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Older Dog Resue: A Great Tale

There’s a great story about an improbable dog adoption on the front page of the Los Angeles Times today. Not only it is heartwarming and uplifting but informative (about the rescue scene in LA) too. The story is about how its reporter, Rene Lynch, adopted an older, abandoned German Shepherd who, as the story begins:

was found “lashed to a fence inside an abandoned junkyard. With no food and water, he began drinking his own urine. Part of his right ear was torn or bitten off. A too-small collar was embedded into his skin. Lesions and scabs dotted his back where there should have been fur.”

The dog was indeed one of the lucky ones; there was something very special about this one too, something about his composure and gentle spirit that inspired a series a rescuers who met him. At the story’s end, Rambo has found his “forever home” with Lynch and her husband, and as she observes, “Taking in an older dog like Rambo has been one of the most humbling and rewarding experiences of my life. True, it also sets us up for heartbreak when the moment comes — and it will come sooner rather than later — that Rambo succumbs to old age.”

Read the whole story, and watch the video and the postcript too, it won’t disappoint!



Claudia Kawczynska is The Bark's co-founder and editor in chief. thebark.com

Photo by Rene Lynch/Los Angeles Times

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Submitted by Carolyn | July 13 2012 |

Sometimes you get a happy ending ... this is one of those stories.

Submitted by Russell Hartstein | July 14 2012 |

Such an incredible story. I hope thebark keeps on posting stories like this to promote the adoption of elderly and abandon dogs. Such an uplifting and beautiful story, warms your heart!
Russell Hartstein CPDT-KA Miami dog training

Submitted by Shirley Zindler | July 14 2012 |

As a shelter worker and animal control officer I believe theres a special place in heaven for those who adopt old dogs. Those gray muzzles get to me every time. Wonderful story!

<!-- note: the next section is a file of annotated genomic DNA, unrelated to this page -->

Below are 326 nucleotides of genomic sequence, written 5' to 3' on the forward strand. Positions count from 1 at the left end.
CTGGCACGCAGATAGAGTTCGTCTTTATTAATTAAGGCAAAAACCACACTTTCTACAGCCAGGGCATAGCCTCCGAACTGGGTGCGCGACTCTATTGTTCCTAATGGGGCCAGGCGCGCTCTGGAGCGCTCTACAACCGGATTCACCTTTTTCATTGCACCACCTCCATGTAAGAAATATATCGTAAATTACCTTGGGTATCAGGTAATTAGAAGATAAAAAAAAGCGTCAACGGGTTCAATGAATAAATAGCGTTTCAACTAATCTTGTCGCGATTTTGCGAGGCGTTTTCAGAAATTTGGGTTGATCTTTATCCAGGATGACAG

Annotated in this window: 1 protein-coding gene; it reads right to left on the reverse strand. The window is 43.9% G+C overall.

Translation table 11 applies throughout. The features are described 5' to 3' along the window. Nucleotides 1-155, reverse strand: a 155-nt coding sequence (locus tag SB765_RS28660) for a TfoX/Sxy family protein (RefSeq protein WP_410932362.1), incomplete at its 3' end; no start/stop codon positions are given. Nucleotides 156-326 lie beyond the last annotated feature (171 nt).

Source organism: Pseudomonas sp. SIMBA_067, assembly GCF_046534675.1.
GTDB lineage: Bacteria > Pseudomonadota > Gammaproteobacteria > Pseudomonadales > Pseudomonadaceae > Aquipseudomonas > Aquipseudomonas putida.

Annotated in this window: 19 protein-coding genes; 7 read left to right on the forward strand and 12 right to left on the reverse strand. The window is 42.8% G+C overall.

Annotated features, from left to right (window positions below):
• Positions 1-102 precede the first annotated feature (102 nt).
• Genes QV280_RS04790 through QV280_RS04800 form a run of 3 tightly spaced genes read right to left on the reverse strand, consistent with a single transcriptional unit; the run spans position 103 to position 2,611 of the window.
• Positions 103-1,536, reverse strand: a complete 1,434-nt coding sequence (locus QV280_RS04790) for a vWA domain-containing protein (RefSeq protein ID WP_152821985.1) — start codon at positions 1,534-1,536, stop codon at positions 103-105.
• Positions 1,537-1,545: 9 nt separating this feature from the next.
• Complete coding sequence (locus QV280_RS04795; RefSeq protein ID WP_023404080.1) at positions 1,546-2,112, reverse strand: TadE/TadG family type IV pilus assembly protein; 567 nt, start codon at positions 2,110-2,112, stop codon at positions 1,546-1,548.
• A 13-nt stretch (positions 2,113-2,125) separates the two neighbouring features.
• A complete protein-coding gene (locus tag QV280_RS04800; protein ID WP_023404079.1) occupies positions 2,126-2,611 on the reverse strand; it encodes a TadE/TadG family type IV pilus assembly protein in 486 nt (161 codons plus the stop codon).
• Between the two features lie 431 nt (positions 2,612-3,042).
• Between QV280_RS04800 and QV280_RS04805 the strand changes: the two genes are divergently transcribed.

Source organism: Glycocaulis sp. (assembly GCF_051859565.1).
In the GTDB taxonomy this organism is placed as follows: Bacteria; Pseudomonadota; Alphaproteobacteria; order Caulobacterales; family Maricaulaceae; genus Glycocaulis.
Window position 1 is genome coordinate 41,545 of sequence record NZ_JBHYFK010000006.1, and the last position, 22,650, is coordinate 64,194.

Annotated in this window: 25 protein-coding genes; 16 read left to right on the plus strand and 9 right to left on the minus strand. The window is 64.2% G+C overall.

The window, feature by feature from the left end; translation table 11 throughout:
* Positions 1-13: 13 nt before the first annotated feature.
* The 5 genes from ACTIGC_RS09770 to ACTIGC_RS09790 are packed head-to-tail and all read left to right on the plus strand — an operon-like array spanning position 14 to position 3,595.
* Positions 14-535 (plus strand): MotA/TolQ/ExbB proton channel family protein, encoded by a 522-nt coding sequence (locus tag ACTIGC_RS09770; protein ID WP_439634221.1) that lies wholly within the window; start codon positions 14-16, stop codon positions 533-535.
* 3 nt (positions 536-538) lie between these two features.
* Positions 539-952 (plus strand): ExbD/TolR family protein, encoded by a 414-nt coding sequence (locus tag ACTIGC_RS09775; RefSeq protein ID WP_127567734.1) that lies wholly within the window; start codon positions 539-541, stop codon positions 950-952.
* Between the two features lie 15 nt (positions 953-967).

Submitted by barry knister | July 18 2012 |

A great story, one that especially touches those of us who have also rescued older dogs. Ours, a border collie, was dropped off at the Vanderburgh Humane Society in Evansville, IN. She was covered with mats, and dying of heartworm. But she'd been taught to, or just naturally offered her paw to people. This gesture, Chelsea's soft-dog gentleness and soulful expression saved her. Such dogs, heartworm and so forth, are always put down--the cure is just too expensive. But Vanderburgh volunteers were so taken with her, they passed the hat and got her treated. We discovered her on Petfinders.com when this was still in progress. We had to wait, but eventually drove from Michigan and got her. They said she was five. Maybe yes, maybe no. Perhaps they shaved a year or so, to make her more adoptable. Whatever the truth, that was eight years ago, and we have felt blessed ever since.

Submitted by Anonymous | July 18 2012 |

Kuddos to all those who rescue any dog let alone older ones. You are a special group. Thank you!

Submitted by Cagney's mom | July 26 2012 |

After wiping away the tears I send a million thank yous on behalf of Rambo. Reading the story about the conditions Rambo endured is so heartbreaking. I was just overwhelmed by the level of cruelty inflicted on this beautiful soul. Thank you for letting us know of this story and of the gentle hearts out there that are moved to action on their behalf. Dear Rene, you will be repaid many fold by this act of compassion. Bless your heart and keep up the good work.

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